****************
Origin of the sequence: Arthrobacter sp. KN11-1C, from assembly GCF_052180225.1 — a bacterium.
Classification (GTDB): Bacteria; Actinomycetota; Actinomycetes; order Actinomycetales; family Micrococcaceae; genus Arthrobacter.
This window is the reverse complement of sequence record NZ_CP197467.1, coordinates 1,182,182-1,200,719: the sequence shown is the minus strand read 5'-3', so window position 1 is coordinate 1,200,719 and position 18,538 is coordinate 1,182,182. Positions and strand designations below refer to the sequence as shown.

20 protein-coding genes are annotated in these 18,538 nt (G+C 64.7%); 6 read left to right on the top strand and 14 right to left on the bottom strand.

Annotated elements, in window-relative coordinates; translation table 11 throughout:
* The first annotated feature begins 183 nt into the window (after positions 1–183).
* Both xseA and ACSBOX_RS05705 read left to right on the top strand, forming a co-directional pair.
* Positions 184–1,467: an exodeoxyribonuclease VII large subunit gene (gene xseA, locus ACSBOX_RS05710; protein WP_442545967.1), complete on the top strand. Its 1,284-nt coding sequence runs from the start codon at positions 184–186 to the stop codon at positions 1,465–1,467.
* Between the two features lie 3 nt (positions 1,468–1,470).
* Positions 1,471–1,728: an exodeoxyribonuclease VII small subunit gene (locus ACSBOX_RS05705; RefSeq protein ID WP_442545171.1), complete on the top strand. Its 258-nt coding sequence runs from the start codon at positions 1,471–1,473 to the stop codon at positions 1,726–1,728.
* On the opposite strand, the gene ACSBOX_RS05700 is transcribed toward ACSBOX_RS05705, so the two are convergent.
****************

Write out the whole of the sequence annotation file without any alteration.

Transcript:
Origin of the sequence: Arthrobacter sp. KN11-1C, from assembly GCF_052180225.1 — a bacterium.
Classification (GTDB): Bacteria; Actinomycetota; Actinomycetes; order Actinomycetales; family Micrococcaceae; genus Arthrobacter.
This window is the reverse complement of sequence record NZ_CP197467.1, coordinates 1,182,182-1,200,719: the sequence shown is the minus strand read 5'-3', so window position 1 is coordinate 1,200,719 and position 18,538 is coordinate 1,182,182. Positions and strand designations below refer to the sequence as shown.

20 protein-coding genes are annotated in these 18,538 nt (G+C 64.7%); 6 read left to right on the top strand and 14 right to left on the bottom strand.

Annotated elements, in window-relative coordinates; translation table 11 throughout:
* The first annotated feature begins 183 nt into the window (after positions 1–183).
* Both xseA and ACSBOX_RS05705 read left to right on the top strand, forming a co-directional pair.
* Positions 184–1,467: an exodeoxyribonuclease VII large subunit gene (gene xseA, locus ACSBOX_RS05710; protein WP_442545967.1), complete on the top strand. Its 1,284-nt coding sequence runs from the start codon at positions 184–186 to the stop codon at positions 1,465–1,467.
* Between the two features lie 3 nt (positions 1,468–1,470).
* Positions 1,471–1,728: an exodeoxyribonuclease VII small subunit gene (locus ACSBOX_RS05705; RefSeq protein ID WP_442545171.1), complete on the top strand. Its 258-nt coding sequence runs from the start codon at positions 1,471–1,473 to the stop codon at positions 1,726–1,728.
* On the opposite strand, the gene ACSBOX_RS05700 is transcribed toward ACSBOX_RS05705, so the two are convergent.